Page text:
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How to Clean an Oiled Pelican

Q&A with director of the Oiled Wildlife Care Network

Veterinarian Michael Ziccardi has helped clean oiled birds at more than 45 oil spills around the world. The Director of the Oiled Wildlife Care Network at the University of California, Davis, has personally cared for hundreds of oiled pelicans in his career. Recently he spoke to SN Online about how to clean a pelican.

Q: First, how do you get them out of the water?
A: We go out as quickly as possible to capture them. What the oiling does to them, it causes them to lose their waterproofing, so when they get in the water, they get cold. We use large dip nets and sneak up on the birds, working in teams.

Q: Why do you sneak up on them?
A: Because they're going to try to get away. Some of them are still somewhat flighted - and can still fly in bursts, even if they're heavily oiled.

Q: What do you do once you have the bird?
A: These birds have been in the environment, they're almost in shock, they're dehydrated, and they haven't been eating well. What you want to do is bring them in and start them on good fluids. You give them water.

Q: What do you do next?
A: You transport them to a facility, in temperature-controlled vehicles. ...When they arrive at a facility, full medical exams are done. Veterinarians or lead rehabilitators will examine the entire bird looking for injuries. They look to see how oiled it is and where. They'll take a small blood sample to see if the animal has a low blood count. They also look at the amount of protein in the blood with will show if the animal hasn't been eating. By doing that, we have an idea of how to treat them throughout the rehab process. Each bird is banded and given a unique identifier so we can know which is which in the facility. It's around their leg.

Q: How many people does it take to wash a pelican?
A: Usually three people. You have a handler, a washer, and an assistant dumping the water, refilling the tubs, filling it up with Dawn dishwashing liquid and water.

Q: Tell me about washing the pelicans.
A: We have a series of tubs. You move a pelican from one tub and you're agitating the soapy water in and around the feathers and letting the soap and the people do the work. Literally, stripping the oil off the feathers.

Once the soapy water is oily, you move to the next tub. You keep doing that until all of the oil is off of the bird. And then all of that is taken away and stored because it's oily wastewater. We store it and then haul it off as hazardous waste.

Once the animal is completely washed we have to rinse the soapy water off because the soap can cause problems also. It can cause almost the same problems as the oil can.

Q: Really?
A: The way I like to describe it is, you think of a feather like a piece of Velcro. Normally, a feather holds the barbs and the barbules that make up the feathers. That structure keeps birds waterproof. The feather is structurally keeping the water out. What the oil does is interfere with the two pieces of Velcro sticking to each other. So the water can seep right down to the skin to get the birds cold.

So we wash the oil out. But the soap can cause the pieces of Velcro to not stick together as well. So we have to wash the soap out as well. We do that by rinsing the birds with warm water at a pressure to actually get down to the base of the feathers. It's a fascinating thing, because you wash the bird, and you wash all the oil off and you start rinsing the bird. And as the soap leaves the feathers the birds actually become waterproof. So when you're almost done rinsing, the water is actually repelled by the feathers. So you're drying the bird by rinsing it.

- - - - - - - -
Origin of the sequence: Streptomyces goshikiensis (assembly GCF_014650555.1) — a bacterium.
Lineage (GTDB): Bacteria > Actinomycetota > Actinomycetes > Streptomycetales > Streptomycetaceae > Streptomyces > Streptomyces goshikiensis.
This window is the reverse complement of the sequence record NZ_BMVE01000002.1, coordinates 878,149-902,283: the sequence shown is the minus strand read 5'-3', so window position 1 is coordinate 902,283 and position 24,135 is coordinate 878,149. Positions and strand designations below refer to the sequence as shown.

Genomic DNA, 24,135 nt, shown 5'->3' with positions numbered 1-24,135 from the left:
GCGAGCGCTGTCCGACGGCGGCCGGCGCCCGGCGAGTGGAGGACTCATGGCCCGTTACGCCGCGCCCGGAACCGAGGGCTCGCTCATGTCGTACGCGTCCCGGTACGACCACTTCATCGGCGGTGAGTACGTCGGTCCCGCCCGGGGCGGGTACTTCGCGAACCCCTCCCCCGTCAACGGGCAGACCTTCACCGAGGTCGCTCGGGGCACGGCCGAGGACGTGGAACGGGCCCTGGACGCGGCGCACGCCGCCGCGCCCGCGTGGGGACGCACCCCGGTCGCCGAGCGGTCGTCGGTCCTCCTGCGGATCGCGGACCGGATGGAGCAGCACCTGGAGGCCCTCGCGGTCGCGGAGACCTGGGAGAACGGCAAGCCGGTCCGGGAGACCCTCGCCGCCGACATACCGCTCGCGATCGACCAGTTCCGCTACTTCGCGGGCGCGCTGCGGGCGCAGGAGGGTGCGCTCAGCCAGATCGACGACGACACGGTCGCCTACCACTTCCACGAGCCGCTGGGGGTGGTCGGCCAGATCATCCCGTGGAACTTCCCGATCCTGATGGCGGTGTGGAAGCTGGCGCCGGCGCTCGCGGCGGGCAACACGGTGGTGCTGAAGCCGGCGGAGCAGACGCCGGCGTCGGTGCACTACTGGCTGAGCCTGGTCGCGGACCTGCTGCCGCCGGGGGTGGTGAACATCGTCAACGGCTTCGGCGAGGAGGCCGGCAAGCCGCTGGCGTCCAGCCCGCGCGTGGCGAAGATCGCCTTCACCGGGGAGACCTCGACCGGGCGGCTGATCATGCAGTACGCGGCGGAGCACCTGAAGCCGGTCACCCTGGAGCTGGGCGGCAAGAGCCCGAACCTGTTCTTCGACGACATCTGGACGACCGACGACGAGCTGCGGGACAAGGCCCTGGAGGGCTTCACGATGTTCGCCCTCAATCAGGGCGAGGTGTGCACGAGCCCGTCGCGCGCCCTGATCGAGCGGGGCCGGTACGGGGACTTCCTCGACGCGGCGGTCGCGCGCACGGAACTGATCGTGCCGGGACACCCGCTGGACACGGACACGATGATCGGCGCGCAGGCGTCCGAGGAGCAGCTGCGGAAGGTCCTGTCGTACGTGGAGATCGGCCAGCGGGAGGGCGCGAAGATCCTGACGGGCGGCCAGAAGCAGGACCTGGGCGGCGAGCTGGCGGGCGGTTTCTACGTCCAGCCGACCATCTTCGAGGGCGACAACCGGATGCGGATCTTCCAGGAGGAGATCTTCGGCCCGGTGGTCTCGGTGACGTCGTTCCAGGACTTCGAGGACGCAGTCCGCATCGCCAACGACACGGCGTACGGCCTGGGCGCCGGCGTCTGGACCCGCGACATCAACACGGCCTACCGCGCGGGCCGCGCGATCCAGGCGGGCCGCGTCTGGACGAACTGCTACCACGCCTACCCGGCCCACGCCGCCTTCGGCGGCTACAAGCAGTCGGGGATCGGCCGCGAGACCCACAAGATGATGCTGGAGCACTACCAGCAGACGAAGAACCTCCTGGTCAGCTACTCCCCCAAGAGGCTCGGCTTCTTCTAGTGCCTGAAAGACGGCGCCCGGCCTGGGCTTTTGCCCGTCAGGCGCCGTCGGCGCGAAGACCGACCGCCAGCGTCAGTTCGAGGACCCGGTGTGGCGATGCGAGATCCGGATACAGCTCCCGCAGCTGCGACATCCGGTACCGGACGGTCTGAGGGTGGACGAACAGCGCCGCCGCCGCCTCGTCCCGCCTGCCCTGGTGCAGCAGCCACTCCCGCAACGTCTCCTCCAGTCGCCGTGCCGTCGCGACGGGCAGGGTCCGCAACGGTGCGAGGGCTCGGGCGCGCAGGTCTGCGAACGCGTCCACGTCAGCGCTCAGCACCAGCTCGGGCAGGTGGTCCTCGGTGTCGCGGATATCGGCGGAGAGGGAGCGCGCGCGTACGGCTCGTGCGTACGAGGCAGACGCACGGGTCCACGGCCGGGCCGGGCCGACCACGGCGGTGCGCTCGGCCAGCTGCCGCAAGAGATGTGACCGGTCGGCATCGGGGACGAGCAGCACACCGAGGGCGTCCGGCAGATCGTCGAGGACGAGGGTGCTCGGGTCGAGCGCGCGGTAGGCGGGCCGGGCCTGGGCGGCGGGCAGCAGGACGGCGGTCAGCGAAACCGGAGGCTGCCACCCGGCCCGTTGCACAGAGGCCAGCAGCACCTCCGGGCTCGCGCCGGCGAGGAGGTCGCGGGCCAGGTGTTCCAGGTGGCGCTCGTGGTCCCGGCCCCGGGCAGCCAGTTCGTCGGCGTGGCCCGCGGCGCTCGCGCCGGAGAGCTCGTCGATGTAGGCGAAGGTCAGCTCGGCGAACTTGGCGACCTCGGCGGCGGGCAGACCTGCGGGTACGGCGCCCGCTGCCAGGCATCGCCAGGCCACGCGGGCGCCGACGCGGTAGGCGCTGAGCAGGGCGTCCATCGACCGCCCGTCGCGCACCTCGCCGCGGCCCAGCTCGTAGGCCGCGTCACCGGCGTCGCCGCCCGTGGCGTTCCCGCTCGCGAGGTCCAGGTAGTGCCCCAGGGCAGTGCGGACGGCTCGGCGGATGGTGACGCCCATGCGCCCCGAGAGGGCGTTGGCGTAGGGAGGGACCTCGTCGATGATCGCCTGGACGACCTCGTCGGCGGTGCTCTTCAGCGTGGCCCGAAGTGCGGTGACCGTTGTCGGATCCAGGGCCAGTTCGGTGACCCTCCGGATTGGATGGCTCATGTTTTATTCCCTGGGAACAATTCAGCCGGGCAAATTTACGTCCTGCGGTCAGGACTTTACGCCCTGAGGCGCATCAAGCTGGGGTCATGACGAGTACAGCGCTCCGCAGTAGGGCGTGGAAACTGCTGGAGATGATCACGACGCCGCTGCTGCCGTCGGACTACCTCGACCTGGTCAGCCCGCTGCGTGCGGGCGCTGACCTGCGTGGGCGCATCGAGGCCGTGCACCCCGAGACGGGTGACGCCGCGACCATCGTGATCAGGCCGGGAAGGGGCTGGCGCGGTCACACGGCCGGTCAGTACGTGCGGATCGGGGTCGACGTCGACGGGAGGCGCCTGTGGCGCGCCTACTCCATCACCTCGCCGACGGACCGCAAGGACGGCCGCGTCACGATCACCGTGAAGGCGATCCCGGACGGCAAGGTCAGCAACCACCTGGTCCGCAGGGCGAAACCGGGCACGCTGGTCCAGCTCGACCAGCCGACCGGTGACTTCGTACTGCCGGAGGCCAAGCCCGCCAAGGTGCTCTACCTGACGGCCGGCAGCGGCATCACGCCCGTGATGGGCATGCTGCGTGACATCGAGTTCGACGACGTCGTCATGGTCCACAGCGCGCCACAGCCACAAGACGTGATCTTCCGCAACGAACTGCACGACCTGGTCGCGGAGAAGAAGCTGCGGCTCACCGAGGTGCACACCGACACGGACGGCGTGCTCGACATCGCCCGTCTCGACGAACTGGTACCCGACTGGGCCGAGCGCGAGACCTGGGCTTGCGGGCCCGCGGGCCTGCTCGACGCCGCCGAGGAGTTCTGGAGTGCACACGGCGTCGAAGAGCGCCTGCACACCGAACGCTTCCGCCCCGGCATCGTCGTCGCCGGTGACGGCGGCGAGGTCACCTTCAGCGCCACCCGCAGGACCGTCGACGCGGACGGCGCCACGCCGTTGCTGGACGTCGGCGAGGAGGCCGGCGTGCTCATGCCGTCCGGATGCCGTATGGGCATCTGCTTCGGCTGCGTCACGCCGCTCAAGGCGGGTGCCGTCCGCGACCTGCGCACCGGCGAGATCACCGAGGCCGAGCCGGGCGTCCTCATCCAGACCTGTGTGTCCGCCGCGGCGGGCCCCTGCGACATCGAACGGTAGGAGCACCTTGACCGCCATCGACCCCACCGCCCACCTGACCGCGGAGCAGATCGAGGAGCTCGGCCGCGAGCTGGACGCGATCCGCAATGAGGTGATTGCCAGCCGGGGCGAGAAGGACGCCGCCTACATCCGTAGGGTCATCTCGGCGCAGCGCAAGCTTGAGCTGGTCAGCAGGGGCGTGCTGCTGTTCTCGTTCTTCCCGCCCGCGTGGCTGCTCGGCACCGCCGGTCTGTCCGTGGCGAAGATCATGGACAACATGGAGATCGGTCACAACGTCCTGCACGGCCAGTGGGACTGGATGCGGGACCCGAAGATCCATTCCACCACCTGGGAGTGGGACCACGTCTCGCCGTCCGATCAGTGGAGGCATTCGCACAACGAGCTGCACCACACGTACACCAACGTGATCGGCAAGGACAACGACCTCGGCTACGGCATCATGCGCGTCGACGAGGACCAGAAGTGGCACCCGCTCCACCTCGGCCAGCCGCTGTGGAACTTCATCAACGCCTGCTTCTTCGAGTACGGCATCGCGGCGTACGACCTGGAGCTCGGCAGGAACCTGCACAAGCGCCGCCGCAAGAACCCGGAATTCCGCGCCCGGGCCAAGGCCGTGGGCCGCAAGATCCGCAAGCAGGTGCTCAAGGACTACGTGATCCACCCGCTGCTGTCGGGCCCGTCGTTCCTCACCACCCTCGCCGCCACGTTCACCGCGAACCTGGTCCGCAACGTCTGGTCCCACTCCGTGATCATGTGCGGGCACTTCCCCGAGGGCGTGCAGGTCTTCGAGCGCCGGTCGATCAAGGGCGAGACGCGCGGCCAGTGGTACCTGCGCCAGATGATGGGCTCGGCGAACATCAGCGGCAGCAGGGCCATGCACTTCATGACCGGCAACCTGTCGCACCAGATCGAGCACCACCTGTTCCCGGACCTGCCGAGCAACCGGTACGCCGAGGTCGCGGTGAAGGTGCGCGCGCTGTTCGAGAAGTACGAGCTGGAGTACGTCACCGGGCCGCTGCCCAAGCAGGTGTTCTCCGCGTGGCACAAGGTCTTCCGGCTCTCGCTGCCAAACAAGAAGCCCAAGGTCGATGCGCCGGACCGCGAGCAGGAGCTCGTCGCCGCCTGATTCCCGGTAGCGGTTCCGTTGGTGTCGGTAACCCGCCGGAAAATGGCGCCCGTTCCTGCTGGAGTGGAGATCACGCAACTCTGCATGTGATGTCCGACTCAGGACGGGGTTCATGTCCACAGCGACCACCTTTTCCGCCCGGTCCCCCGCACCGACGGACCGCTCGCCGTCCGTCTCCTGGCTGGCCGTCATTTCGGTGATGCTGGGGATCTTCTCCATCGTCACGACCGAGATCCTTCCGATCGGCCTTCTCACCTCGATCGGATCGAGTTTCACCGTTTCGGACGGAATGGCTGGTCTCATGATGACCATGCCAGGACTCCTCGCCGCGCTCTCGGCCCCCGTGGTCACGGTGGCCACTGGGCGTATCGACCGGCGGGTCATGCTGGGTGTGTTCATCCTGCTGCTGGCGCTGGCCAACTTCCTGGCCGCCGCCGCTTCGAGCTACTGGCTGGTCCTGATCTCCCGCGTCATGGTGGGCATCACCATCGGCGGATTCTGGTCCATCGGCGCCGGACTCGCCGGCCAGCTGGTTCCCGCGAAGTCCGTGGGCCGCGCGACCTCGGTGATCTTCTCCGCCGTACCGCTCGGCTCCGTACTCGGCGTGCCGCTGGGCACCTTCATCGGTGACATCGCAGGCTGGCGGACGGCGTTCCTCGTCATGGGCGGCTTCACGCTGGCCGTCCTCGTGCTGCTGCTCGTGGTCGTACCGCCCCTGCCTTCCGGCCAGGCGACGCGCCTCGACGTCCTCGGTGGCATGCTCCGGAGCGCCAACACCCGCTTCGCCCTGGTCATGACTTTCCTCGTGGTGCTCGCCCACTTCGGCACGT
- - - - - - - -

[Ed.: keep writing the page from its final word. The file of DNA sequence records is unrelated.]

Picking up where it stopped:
Q: Wow. That is so cool.
A: It is. Once the bird is completely washed and rinsed, we dry them in pens with heat lamps or with modified pet groomer dryers. We're drying the water off the feathers but we're also encouraging the birds to preen. They're realigning the feature structures. Once we wash all the oil and rinse the soap off, the pieces of Velcro aren't perfectly aligned, so by preening, what they're doing is realigning the feathers to get that water proofing back the way it was.

Q: I read that you have to have somebody hold the bird's beak shut because you don't want to get any chemicals in its mouth. Is that true?
A: With pelicans, you can't hold the bills shut. Because they don't breathe out of their nostrils. The [handlers] hold the bills shut, but with a finger in between so the birds can breath. You want a handler that's experienced. The same thing [is true] for holding the body too tight, because birds don't have a diaphragm, they breathe by their chest. If you hold a bird too tight, you can actually cause it not to breath....

Q: What would be the danger if any oil from the spill got in the mouth?
A: Most of these birds are likely to have been preening, or cleaning their feathers in the environment. So it's likely they are ingesting some of the oil from the spill. The washers actually go in the mouth with either a wet cloth, or washing it directly, depending on how much there is. If they don't wash the oil out, it will pass through. Birds do pass food very quickly. So if birds ingest oil it can cause problems with their internal organs.

Q: What do you do with the birds after they're clean?
A: We work with wildlife refuge owners to release the birds to safe places. We make sure animals of the same species are there. You don't want to release brown pelicans in an area where there are no other brown pelicans. And you want to release them in groups if you can. In an ideal world you'd return them exactly where you found them.

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